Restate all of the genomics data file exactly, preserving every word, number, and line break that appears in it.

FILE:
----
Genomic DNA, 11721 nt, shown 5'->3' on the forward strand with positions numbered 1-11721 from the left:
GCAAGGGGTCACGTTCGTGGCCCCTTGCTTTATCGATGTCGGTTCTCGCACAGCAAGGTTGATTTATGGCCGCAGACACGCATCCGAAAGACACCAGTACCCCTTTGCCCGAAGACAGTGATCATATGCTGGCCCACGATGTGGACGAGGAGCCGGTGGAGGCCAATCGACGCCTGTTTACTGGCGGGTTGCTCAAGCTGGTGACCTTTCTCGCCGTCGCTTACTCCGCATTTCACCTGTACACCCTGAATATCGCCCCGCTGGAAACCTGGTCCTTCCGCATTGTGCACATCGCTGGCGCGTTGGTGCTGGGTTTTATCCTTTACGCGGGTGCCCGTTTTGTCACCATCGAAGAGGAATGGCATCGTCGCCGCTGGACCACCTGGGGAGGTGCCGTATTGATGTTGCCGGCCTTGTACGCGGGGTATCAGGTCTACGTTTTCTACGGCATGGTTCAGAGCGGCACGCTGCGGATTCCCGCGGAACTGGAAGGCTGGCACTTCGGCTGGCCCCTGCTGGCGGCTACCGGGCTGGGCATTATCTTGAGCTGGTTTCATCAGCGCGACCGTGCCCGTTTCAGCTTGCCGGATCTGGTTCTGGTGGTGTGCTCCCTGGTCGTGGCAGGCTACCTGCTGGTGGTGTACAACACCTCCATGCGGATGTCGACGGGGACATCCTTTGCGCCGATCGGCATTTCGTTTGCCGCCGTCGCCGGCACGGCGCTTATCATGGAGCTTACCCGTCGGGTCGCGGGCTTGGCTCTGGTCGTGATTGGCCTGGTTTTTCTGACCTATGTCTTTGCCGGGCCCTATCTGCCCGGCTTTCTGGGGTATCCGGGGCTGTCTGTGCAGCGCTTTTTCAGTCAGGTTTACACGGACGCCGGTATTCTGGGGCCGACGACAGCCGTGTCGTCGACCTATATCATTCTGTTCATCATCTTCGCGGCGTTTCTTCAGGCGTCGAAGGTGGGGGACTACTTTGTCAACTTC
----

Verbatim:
Genomic DNA, 11721 nt, shown 5'->3' on the forward strand with positions numbered 1-11721 from the left:
GCAAGGGGTCACGTTCGTGGCCCCTTGCTTTATCGATGTCGGTTCTCGCACAGCAAGGTTGATTTATGGCCGCAGACACGCATCCGAAAGACACCAGTACCCCTTTGCCCGAAGACAGTGATCATATGCTGGCCCACGATGTGGACGAGGAGCCGGTGGAGGCCAATCGACGCCTGTTTACTGGCGGGTTGCTCAAGCTGGTGACCTTTCTCGCCGTCGCTTACTCCGCATTTCACCTGTACACCCTGAATATCGCCCCGCTGGAAACCTGGTCCTTCCGCATTGTGCACATCGCTGGCGCGTTGGTGCTGGGTTTTATCCTTTACGCGGGTGCCCGTTTTGTCACCATCGAAGAGGAATGGCATCGTCGCCGCTGGACCACCTGGGGAGGTGCCGTATTGATGTTGCCGGCCTTGTACGCGGGGTATCAGGTCTACGTTTTCTACGGCATGGTTCAGAGCGGCACGCTGCGGATTCCCGCGGAACTGGAAGGCTGGCACTTCGGCTGGCCCCTGCTGGCGGCTACCGGGCTGGGCATTATCTTGAGCTGGTTTCATCAGCGCGACCGTGCCCGTTTCAGCTTGCCGGATCTGGTTCTGGTGGTGTGCTCCCTGGTCGTGGCAGGCTACCTGCTGGTGGTGTACAACACCTCCATGCGGATGTCGACGGGGACATCCTTTGCGCCGATCGGCATTTCGTTTGCCGCCGTCGCCGGCACGGCGCTTATCATGGAGCTTACCCGTCGGGTCGCGGGCTTGGCTCTGGTCGTGATTGGCCTGGTTTTTCTGACCTATGTCTTTGCCGGGCCCTATCTGCCCGGCTTTCTGGGGTATCCGGGGCTGTCTGTGCAGCGCTTTTTCAGTCAGGTTTACACGGACGCCGGTATTCTGGGGCCGACGACAGCCGTGTCGTCGACCTATATCATTCTGTTCATCATCTTCGCGGCGTTTCTTCAGGCGTCGAAGGTGGGGGACTACTTTGTCAACTTC